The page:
Editor's Note: The views expressed here are intended to explain EPA policy. They do not change anyone's rights or obligations. You may share this post. However, please do not change the title or the content, or remove EPA’s identity as the author. If you do make substantive changes, please do not attribute the edited title or content to EPA or the author.

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Recycling at MorningSide

Colton picture

Hi my name is Colton, I’m 10 years old and I go to MorningSide Elementary. I got interested in recycling at home. We have been recycling as long as I can remember. When I was in first grade Ms. DeFranza talked to us about starting a recycling program. I’ve been doing it ever since. I also try to think of new ways to reuse things. At MorningSide we recycle paper, plastic and ink cartridges. I would like to talk to our principal about starting to recycle cans next.

My parents are really proud that I got involved in recycling at school. We all can help save the planet! I think when I grow up I’d like to be in animal research or engineering and design.

I have even gotten some of my friends involved in recycling at school! My little brother has started working with me and we recycle things at home.  What do you recycle at your school?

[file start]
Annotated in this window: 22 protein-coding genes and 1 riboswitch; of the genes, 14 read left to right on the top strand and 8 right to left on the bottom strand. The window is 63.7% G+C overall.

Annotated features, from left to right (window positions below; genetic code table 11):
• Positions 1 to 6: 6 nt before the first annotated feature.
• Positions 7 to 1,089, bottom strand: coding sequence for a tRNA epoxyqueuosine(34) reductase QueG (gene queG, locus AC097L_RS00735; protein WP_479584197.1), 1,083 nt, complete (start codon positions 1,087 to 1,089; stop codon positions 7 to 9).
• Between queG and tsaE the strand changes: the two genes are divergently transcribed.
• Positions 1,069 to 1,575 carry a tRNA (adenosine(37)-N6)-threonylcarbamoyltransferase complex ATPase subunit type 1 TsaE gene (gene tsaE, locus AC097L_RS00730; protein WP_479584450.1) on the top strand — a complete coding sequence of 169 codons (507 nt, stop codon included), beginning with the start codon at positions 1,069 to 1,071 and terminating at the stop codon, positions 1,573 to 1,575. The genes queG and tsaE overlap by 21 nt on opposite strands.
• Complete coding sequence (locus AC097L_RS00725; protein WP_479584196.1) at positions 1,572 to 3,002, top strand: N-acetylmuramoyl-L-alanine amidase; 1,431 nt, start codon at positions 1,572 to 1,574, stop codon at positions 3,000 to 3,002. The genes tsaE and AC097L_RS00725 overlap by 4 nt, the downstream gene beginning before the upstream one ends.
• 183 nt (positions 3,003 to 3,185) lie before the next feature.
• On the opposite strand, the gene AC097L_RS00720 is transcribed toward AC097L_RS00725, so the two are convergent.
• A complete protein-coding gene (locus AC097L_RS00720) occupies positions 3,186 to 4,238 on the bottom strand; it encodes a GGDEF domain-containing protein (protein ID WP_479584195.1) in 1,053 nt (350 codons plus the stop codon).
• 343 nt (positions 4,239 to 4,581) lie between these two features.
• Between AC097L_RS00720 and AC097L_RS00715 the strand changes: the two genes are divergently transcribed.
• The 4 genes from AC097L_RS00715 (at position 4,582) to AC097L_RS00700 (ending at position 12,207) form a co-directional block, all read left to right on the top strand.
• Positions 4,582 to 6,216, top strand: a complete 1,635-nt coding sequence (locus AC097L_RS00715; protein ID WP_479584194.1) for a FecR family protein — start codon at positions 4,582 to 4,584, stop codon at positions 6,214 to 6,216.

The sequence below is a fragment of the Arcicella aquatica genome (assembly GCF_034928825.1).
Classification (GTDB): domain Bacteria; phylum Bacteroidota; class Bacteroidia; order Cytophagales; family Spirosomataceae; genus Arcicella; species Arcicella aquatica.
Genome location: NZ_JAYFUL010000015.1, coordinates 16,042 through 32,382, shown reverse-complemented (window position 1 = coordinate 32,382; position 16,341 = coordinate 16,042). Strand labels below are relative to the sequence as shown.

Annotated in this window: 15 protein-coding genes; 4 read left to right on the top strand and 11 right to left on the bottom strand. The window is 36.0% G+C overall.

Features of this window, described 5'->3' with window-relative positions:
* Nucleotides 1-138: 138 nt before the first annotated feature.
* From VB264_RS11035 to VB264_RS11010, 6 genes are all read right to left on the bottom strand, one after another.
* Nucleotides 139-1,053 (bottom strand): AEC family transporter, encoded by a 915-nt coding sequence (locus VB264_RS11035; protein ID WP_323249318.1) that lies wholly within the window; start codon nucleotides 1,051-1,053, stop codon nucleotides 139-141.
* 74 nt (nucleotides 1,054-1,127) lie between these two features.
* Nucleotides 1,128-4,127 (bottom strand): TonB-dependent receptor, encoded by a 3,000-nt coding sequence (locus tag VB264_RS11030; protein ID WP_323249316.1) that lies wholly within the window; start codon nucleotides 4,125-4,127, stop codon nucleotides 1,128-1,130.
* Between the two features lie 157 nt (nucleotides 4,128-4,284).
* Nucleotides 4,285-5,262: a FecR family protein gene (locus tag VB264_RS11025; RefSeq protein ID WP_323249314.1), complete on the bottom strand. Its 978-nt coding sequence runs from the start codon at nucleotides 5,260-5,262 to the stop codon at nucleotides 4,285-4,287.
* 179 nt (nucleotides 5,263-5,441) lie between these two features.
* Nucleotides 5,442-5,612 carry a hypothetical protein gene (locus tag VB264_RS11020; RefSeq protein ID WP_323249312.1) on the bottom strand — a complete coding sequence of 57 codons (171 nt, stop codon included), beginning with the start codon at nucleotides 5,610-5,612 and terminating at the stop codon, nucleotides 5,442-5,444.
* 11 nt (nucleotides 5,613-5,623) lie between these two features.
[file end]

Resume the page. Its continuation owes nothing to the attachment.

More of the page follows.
Colton is a 4th grade student at Morningside Elementary.  He enjoys reading, hanging out with his friends, and watching a good hockey game!

Editor's Note: The views expressed here are intended to explain EPA policy. They do not change anyone's rights or obligations. You may share this post. However, please do not change the title or the content, or remove EPA’s identity as the author. If you do make substantive changes, please do not attribute the edited title or content to EPA or the author.

EPA's official web site is www.epa.gov. Some links on this page may redirect users from the EPA website to specific content on a non-EPA, third-party site. In doing so, EPA is directing you only to the specific content referenced at the time of publication, not to any other content that may appear on the same webpage or elsewhere on the third-party site, or be added at a later date.

EPA is providing this link for informational purposes only. EPA cannot attest to the accuracy of non-EPA information provided by any third-party sites or any other linked site. EPA does not endorse any non-government websites, companies, internet applications or any policies or information expressed therein.

Be Healthy and Alert!

Cough, cough! That’s the sound of you being sick. That’s why here at Bethesda Elementary School we have a special system. Have you ever seen colorful flags outside on your school’s flagpole? If you haven’t, we’re here to tell you what they are and what they mean.